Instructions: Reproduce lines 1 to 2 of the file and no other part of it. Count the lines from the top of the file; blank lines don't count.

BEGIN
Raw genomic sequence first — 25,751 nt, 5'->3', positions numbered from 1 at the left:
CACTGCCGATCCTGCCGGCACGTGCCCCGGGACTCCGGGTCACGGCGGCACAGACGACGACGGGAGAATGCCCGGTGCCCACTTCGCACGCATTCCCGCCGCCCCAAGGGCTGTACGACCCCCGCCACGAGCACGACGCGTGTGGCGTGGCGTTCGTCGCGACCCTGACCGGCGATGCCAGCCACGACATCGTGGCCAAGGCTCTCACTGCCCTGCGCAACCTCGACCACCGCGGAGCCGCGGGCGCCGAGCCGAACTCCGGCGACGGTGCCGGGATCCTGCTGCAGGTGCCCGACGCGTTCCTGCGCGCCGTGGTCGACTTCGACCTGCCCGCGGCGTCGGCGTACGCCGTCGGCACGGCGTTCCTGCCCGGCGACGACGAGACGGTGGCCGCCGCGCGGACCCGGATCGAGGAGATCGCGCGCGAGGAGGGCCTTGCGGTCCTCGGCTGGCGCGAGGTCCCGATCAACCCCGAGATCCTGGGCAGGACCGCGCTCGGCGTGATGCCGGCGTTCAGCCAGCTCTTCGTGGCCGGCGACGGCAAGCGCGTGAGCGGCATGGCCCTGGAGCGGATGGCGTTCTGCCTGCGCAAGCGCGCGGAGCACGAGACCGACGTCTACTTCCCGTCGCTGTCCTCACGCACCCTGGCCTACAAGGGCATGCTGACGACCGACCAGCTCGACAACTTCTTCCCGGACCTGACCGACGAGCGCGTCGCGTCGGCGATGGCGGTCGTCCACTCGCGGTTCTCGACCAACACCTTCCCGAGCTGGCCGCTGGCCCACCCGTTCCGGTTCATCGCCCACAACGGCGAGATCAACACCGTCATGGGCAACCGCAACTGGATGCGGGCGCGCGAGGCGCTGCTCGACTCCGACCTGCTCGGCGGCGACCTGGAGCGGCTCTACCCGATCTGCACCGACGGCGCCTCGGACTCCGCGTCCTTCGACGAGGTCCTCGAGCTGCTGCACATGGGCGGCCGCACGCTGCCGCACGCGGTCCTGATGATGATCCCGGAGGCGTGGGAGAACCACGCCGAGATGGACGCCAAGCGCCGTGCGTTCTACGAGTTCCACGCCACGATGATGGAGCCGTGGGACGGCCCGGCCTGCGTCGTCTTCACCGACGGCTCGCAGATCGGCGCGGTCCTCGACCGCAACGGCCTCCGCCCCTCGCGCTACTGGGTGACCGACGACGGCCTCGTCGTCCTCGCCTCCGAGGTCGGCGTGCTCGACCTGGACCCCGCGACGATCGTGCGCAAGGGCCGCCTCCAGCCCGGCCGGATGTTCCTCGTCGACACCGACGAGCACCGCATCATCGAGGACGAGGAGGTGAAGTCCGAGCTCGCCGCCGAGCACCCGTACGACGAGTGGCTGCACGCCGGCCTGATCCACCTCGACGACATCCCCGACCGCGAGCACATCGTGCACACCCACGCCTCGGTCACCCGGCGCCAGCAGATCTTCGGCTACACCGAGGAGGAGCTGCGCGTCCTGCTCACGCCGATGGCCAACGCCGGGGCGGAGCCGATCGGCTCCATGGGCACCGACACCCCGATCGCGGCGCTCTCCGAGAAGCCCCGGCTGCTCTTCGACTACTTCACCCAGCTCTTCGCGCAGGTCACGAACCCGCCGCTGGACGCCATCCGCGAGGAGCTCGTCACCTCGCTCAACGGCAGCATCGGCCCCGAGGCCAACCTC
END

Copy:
Raw genomic sequence first — 25,751 nt, 5'->3', positions numbered from 1 at the left:
CACTGCCGATCCTGCCGGCACGTGCCCCGGGACTCCGGGTCACGGCGGCACAGACGACGACGGGAGAATGCCCGGTGCCCACTTCGCACGCATTCCCGCCGCCCCAAGGGCTGTACGACCCCCGCCACGAGCACGACGCGTGTGGCGTGGCGTTCGTCGCGACCCTGACCGGCGATGCCAGCCACGACATCGTGGCCAAGGCTCTCACTGCCCTGCGCAACCTCGACCACCGCGGAGCCGCGGGCGCCGAGCCGAACTCCGGCGACGGTGCCGGGATCCTGCTGCAGGTGCCCGACGCGTTCCTGCGCGCCGTGGTCGACTTCGACCTGCCCGCGGCGTCGGCGTACGCCGTCGGCACGGCGTTCCTGCCCGGCGACGACGAGACGGTGGCCGCCGCGCGGACCCGGATCGAGGAGATCGCGCGCGAGGAGGGCCTTGCGGTCCTCGGCTGGCGCGAGGTCCCGATCAACCCCGAGATCCTGGGCAGGACCGCGCTCGGCGTGATGCCGGCGTTCAGCCAGCTCTTCGTGGCCGGCGACGGCAAGCGCGTGAGCGGCATGGCCCTGGAGCGGATGGCGTTCTGCCTGCGCAAGCGCGCGGAGCACGAGACCGACGTCTACTTCCCGTCGCTGTCCTCACGCACCCTGGCCTACAAGGGCATGCTGACGACCGACCAGCTCGACAACTTCTTCCCGGACCTGACCGACGAGCGCGTCGCGTCGGCGATGGCGGTCGTCCACTCGCGGTTCTCGACCAACACCTTCCCGAGCTGGCCGCTGGCCCACCCGTTCCGGTTCATCGCCCACAACGGCGAGATCAACACCGTCATGGGCAACCGCAACTGGATGCGGGCGCGCGAGGCGCTGCTCGACTCCGACCTGCTCGGCGGCGACCTGGAGCGGCTCTACCCGATCTGCACCGACGGCGCCTCGGACTCCGCGTCCTTCGACGAGGTCCTCGAGCTGCTGCACATGGGCGGCCGCACGCTGCCGCACGCGGTCCTGATGATGATCCCGGAGGCGTGGGAGAACCACGCCGAGATGGACGCCAAGCGCCGTGCGTTCTACGAGTTCCACGCCACGATGATGGAGCCGTGGGACGGCCCGGCCTGCGTCGTCTTCACCGACGGCTCGCAGATCGGCGCGGTCCTCGACCGCAACGGCCTCCGCCCCTCGCGCTACTGGGTGACCGACGACGGCCTCGTCGTCCTCGCCTCCGAGGTCGGCGTGCTCGACCTGGACCCCGCGACGATCGTGCGCAAGGGCCGCCTCCAGCCCGGCCGGATGTTCCTCGTCGACACCGACGAGCACCGCATCATCGAGGACGAGGAGGTGAAGTCCGAGCTCGCCGCCGAGCACCCGTACGACGAGTGGCTGCACGCCGGCCTGATCCACCTCGACGACATCCCCGACCGCGAGCACATCGTGCACACCCACGCCTCGGTCACCCGGCGCCAGCAGATCTTCGGCTACACCGAGGAGGAGCTGCGCGTCCTGCTCACGCCGATGGCCAACGCCGGGGCGGAGCCGATCGGCTCCATGGGCACCGACACCCCGATCGCGGCGCTCTCCGAGAAGCCCCGGCTGCTCTTCGACTACTTCACCCAGCTCTTCGCGCAGGTCACGAACCCGCCGCTGGACGCCATCCGCGAGGAGCTCGTCACCTCGCTCAACGGCAGCATCGGCCCCGAGGCCAACCTC